Has your emotional state gone from having a gloomy day or two, to living with on-going feelings of hopelessness or other debilitating thoughts?
If you read Part 1 of this series “Hope Beyond Depression: My Story,” or you’ve been dealing with some dark emotions for a while—consider this list from the Mayo Clinic.
Common Symptoms Related to Major Depression:
- Feelings of sadness, tearfulness, emptiness or hopelessness
- Angry outbursts, irritability or frustration, even over small matters
- Loss of interest or pleasure in most or all normal activities, such as sex, hobbies or sports
- Sleep disturbances, including insomnia or sleeping too much
- Tiredness and lack of energy, so even small tasks take extra effort
- Changes in appetite—often reduced appetite and weight loss, but increased cravings for food and weight gain in some people
- Anxiety, agitation or restlessness
- Slowed thinking, speaking or body movements
- Feelings of worthlessness or guilt, fixating on past failures or blaming yourself for things that aren’t your responsibility
- Trouble thinking, concentrating, making decisions and remembering things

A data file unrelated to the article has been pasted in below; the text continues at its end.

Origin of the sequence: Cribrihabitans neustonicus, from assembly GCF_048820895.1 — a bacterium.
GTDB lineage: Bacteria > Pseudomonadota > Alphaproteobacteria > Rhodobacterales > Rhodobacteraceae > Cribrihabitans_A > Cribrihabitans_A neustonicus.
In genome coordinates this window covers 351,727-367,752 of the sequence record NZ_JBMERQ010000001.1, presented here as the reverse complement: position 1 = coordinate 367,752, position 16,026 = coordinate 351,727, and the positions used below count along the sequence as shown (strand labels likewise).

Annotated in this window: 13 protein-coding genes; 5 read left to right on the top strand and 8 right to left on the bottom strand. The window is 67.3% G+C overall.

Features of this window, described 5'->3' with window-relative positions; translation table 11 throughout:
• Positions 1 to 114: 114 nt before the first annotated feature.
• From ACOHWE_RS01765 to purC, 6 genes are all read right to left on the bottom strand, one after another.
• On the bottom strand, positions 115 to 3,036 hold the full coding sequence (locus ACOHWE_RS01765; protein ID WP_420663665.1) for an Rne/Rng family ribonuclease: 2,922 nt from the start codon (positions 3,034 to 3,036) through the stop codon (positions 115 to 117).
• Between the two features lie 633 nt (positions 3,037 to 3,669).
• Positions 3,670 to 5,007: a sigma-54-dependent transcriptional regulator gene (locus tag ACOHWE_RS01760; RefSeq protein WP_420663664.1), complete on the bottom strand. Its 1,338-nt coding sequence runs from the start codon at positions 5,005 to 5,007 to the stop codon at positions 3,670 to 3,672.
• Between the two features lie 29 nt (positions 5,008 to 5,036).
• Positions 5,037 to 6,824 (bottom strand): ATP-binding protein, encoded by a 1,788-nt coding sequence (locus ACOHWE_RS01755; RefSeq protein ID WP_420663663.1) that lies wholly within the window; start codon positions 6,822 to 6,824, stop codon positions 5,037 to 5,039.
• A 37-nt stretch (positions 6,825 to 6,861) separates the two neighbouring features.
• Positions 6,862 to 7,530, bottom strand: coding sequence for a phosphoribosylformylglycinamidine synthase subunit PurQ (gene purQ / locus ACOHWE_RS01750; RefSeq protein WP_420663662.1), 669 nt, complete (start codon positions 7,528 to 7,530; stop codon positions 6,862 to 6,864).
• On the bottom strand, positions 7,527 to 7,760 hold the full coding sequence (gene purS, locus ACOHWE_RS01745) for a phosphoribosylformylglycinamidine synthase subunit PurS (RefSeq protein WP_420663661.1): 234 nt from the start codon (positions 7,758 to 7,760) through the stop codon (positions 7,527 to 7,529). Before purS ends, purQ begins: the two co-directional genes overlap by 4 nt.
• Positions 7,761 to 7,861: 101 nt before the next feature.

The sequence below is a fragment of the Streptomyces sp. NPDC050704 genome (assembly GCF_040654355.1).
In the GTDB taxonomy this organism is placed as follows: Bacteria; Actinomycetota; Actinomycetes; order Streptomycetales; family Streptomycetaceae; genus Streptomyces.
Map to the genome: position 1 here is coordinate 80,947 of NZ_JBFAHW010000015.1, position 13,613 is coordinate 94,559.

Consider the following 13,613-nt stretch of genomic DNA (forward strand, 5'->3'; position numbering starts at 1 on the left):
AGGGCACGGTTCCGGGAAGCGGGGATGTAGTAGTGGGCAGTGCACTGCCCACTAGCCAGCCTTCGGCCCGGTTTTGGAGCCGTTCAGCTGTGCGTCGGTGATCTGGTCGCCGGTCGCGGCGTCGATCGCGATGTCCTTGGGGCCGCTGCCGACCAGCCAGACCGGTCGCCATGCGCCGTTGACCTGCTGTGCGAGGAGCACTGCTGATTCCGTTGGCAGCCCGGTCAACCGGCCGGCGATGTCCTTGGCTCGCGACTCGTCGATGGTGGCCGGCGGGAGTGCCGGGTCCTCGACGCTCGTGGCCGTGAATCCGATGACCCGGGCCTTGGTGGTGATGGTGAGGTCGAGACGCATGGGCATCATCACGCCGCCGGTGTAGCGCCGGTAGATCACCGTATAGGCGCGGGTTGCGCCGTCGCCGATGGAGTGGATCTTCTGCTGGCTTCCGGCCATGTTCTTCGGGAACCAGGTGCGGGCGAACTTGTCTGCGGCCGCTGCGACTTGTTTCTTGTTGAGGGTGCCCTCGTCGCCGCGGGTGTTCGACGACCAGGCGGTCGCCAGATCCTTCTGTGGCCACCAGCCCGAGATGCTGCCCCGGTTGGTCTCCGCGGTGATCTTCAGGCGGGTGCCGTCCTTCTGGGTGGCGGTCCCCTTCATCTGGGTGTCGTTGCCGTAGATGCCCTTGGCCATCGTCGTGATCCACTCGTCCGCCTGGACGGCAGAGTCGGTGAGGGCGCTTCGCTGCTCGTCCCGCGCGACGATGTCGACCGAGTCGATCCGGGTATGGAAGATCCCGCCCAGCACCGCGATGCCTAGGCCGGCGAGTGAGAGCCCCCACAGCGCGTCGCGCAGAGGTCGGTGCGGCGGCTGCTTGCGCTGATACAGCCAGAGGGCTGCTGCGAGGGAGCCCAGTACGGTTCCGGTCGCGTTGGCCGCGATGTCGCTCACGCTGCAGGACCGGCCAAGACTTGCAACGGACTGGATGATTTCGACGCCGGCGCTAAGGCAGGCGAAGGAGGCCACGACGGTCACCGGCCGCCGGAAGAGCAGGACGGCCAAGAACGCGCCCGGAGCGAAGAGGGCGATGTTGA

- Frequent or recurrent thoughts of death, suicidal thoughts, suicide attempts or suicide
- Unexplained physical problems, such as back pain or headaches
When I was in my pit of despair, I identified with 11/12 of these listed symptoms—thus, the diagnosis of being clinically depressed, otherwise known as major depression.
At the time, I was a young single adult—living over 1,500 miles from my family, trying to work hard at my first “real” job. I called my parents often to talk about how things were going with me. Over time, my dad recognized the symptoms and anguish of depression I was experiencing, and quickly arranged help for me in the city where I lived. I’m still so grateful that my parents got me the help I needed!
As the saying goes—Time heals all wounds. To a degree, this can be said of depression. It’s not a quick fix! And there are several factors that may be in play—including biological changes, personal circumstances, and even hereditary influences. But, given time along with treatment, healing of the mind and emotions will come.
Regardless of the reasons behind your depression, there are measures that can be taken to jump-start the healing process. We’ll continue with this information in our next segment of this series.
In the meantime, if you currently feel overcome by depressive feelings—especially to the point of suicidal thoughts, contact 9-1-1 immediately or go to a local physician’s office or hospital.
Depression can be turned around. Do not lose hope; get help and begin your healing process today!
Stay tuned next week for “Hope Beyond Depression, Part 3: Helpful Resources.”